Atherosclerotic cardiovascular disease risk and small dense low-density lipoprotein cholesterol in men, women, African Americans and non-African Americans: The pooling project

Ernst J. Schaefer, Hiroaki Ikezaki, Margaret R. Diffenderfer, Elise Lim, Ching Ti Liu, Ron C. Hoogeveen, Weihua Guan, Michael Y. Tsai, Christie M. Ballantyne

Research output: Contribution to journalArticlepeer-review

5 Scopus citations

Abstract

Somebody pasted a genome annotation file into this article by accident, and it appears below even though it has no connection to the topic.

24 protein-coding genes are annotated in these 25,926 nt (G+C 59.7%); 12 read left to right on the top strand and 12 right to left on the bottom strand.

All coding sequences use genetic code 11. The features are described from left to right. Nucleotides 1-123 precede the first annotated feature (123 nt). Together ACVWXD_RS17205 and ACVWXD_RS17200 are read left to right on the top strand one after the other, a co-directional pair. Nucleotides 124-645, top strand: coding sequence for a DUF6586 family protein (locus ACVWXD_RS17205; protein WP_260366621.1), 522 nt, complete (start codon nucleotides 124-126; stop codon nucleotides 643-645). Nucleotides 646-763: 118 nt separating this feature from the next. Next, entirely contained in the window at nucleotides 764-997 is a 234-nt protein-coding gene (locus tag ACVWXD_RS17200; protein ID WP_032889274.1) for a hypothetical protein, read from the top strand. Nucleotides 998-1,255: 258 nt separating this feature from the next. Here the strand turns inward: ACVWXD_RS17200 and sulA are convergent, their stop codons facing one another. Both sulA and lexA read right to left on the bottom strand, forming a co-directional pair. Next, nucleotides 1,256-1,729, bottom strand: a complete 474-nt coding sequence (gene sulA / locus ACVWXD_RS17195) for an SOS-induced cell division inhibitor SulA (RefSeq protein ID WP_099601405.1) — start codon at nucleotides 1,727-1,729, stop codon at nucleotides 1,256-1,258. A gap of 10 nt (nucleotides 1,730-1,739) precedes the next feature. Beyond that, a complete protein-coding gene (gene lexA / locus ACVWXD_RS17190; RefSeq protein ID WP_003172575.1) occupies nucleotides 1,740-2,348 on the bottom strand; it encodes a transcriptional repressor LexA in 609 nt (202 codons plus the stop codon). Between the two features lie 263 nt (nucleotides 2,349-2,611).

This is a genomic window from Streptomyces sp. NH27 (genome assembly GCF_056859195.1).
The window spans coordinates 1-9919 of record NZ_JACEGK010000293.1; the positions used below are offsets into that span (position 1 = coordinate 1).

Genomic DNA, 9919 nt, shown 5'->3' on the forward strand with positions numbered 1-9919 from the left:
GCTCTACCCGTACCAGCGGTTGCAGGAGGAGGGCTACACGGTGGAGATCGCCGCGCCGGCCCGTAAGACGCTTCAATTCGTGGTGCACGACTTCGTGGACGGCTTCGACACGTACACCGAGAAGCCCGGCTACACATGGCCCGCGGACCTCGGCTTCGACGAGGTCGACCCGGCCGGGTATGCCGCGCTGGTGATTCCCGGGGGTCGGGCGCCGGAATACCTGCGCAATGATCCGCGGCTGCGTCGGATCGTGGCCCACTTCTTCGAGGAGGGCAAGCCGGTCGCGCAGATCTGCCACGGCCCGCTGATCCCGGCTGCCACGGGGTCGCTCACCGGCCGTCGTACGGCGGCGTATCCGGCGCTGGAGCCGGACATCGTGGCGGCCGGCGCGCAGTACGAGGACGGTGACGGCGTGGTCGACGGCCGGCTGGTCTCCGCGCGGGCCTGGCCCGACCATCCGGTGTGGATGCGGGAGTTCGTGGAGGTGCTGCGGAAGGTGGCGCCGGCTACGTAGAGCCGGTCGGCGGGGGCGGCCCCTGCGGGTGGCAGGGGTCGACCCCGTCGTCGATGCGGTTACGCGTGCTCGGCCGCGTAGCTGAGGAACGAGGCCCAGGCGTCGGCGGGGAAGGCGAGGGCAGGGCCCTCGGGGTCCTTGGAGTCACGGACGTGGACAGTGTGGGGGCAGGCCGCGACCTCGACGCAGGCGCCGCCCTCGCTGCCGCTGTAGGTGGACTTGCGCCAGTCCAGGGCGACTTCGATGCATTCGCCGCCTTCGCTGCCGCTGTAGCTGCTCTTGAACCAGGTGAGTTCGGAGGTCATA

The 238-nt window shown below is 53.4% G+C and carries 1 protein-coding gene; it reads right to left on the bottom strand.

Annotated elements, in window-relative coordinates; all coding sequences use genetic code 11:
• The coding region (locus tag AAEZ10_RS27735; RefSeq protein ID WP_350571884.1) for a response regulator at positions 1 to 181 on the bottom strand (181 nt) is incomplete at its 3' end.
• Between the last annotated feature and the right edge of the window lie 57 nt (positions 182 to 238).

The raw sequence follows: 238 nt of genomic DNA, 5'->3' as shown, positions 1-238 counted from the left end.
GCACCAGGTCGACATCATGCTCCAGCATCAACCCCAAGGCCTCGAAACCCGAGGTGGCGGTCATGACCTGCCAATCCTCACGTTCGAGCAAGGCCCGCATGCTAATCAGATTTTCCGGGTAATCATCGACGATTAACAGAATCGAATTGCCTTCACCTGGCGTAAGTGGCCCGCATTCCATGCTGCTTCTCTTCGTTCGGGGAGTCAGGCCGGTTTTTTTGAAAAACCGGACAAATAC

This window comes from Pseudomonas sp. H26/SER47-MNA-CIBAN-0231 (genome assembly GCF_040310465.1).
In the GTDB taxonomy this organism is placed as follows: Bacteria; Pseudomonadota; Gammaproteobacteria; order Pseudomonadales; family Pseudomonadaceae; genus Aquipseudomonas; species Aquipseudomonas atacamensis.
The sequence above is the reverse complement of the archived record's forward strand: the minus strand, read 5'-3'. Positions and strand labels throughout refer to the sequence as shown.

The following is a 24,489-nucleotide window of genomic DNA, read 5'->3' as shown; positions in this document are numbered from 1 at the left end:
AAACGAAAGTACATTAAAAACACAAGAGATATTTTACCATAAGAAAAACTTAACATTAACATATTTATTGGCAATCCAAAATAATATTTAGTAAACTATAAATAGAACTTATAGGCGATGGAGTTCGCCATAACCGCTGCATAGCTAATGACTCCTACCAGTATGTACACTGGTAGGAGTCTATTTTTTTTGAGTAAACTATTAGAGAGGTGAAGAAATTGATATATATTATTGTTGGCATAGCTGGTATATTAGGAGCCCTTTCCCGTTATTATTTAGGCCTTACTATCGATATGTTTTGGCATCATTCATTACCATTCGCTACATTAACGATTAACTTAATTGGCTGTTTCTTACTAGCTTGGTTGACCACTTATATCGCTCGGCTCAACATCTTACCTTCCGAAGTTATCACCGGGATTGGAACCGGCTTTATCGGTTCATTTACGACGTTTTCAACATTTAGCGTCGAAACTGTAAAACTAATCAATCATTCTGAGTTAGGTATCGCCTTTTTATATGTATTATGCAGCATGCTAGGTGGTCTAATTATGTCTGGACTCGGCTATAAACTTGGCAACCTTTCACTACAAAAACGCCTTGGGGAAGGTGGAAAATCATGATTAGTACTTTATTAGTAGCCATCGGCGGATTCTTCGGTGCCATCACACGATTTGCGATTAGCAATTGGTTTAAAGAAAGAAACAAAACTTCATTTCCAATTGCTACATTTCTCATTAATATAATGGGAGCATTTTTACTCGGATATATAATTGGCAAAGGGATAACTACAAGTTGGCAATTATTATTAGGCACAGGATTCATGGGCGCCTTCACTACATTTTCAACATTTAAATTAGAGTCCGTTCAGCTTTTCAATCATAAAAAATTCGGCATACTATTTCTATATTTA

Background and aims: Elevated small dense low-density lipoprotein-cholesterol (sdLDL-C) has been reported to be associated with increased atherosclerotic cardiovascular disease (ASCVD) risk. Our aims were to determine whether direct and calculated sdLDL-C were significant independent ASCVD risk factors in sex and race subgroups. Methods: In a total of 15,933 participants free of ASCVD at baseline (median age 62 years, 56.7% female, 19.7% African American) fasting plasma lipids and sdLDL-C were measured by standardized automated methods. All subjects were followed for 10 years for incident ASCVD, which developed in 9.7% of subjects. SdLDL-C values were also calculated. Univariate and multivariate analyses were carried out to assess for independent associations with incident ASCVD after adjustment for all standard risk factors. Results: All standard risk factors were significantly associated with incident ASCVD on univariate analysis, as were direct and calculated sdLDL-C. These latter parameters were also significant when added to the pooled cohort risk equation. However, associations were significantly stronger for direct sdLDL-C and were not significant for calculated values once direct values were in the model. In contrast to calculated values, top quartile direct sdLDL-C was significantly independently associated with incident ASCVD versus bottom quartile values in all subjects and subgroups, except African Americans (hazard ratios ≥1.50, p < 0.01). Subjects with direct values ≥ 50 mg/dL versus <25 mg/dL had significantly higher independent ASCVD risk in all groups (hazard ratios >1.49, all p < 0.01). Conclusions: Having a direct small dense low-density lipoprotein cholesterol value ≥ 50 mg/dL is a significant independent ASCVD risk-enhancer.